For those who are colour blind or partially sighted, it can often be difficult to distinguish between text and other elements on a web page. Therefore, you might want to consider using high contrasting colours to accentuate different elements and to make text more readable. To check how accessible your colour scheme is, you can use an online colour analysis tool.

Moreover, careful use of white space between elements on your website or separating text into sections makes for an easier read.

You might want to consider the use of colour within your company branding too – especially if your brand isn’t yet established and you aren’t yet restricted by a specific colour scheme.


Use heading hierarchies to organise content

Screen reader users are able to navigate a web page through the use of headings. Carefully considered headings used throughout your website will allow users to find relevant content more easily, allowing for a better user experience.

When used properly, headings are split into different levels; <h1> headings are used to title each web page and represent the most important keyword and description of that specific page. Each subsection thereafter should be given a <h2> heading and each subsection can then be divided further into <h3> headings, and so on.

A common error that people make in web development is using bold text rather than a heading. Visually, users may be able to differentiate between regular text and bold text, but screen readers cannot. Therefore, bold text should not be used as a substitute for an appropriate heading.


Apply captions to videos and incorporate audio described content

If you’re going to include video on your website then you might want to consider how you can make this accessible. By using video captions, those who are hard of hearing or do not have access to audio are still able to follow video content as the video plays in real time.

Similarly, some users will be unable to see important visual information presented in the video, which is why audio descriptions are also beneficial. Audio described content provides a narrative which describes the visual content.


Ensure that dynamic content is made accessible

Next, it’s important not to overlook dynamic content and how this affects user experience. When content dynamically updates, such as popups, lightboxes or screen overlays, screen readers might not be alerted. You might want to check your chosen frontend development frameworks to ensure that they specifically support accessibility.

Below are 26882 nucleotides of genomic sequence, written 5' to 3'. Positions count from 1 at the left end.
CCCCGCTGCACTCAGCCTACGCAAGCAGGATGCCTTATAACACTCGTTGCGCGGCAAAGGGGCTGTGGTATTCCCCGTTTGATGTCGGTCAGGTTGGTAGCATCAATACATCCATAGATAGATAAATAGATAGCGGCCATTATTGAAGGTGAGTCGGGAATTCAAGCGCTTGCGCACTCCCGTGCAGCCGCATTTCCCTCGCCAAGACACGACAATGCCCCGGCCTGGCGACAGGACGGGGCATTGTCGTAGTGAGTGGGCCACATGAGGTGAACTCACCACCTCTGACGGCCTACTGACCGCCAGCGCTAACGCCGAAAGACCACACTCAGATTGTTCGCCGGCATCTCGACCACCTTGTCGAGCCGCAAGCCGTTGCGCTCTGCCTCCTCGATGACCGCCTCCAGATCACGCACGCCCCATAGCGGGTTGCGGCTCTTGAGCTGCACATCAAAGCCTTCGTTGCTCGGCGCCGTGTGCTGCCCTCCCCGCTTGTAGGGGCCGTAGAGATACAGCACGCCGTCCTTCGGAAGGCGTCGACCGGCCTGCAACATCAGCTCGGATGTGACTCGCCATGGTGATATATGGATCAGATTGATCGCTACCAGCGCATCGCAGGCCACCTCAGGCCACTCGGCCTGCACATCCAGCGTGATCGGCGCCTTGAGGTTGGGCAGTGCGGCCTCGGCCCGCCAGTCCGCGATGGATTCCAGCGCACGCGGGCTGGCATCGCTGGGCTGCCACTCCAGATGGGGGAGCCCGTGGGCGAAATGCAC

Design forms to be user friendly

It’s good practice for forms to be:

  • Perceivable
  • Operable
  • Robust
  • Understandable

Firstly, in order for forms to be perceivable, users must be able to easily understand content within the form. For example, by using clear and useful error messages, users have easy to follow instructions on how to correct information they have provided.

Next, your form should be easy to operate so that input device users or keyboard-only users are still able to operate the forms functionality easily. A careful use of labels will ensure that screen readers can read the label of each field. Similarly, a robust form is designed in a way that its content supports assistive technology.

Lastly, forms should be understandable, easy to read and uncomplicated. Avoid being verbose, use simple and concise language and try not to overcomplicate forms with information.


Use tables correctly for tabular data

Finally, it’s advisable to avoid using tables unless they’re necessary to present tabular data. Even then, data should be correctly labelled with clear headings in order to distinguish the connection between different cells.

If tables are used incorrectly, within a page layout to separate sections for example, then this makes information difficult to follow, especially when using a screen reader as information may be presented in a different order than it is visually intended.

What’s next for accessible web design?

It’s important to remember that accessibility standards are constantly changing and evolving as technologies continue to improve. Not everyone will approach accessibility in the same way and so it’s important to stay informed to ensure that your website remains accessible in the future.

Finally, by committing to accessibility, you will increase access to your website and ensure that your site is more user friendly and user experience is optimised.

If you would like an in depth review of your website’s accessibility or to discuss a new website project with accessibility in mind, then our experts are on hand to help.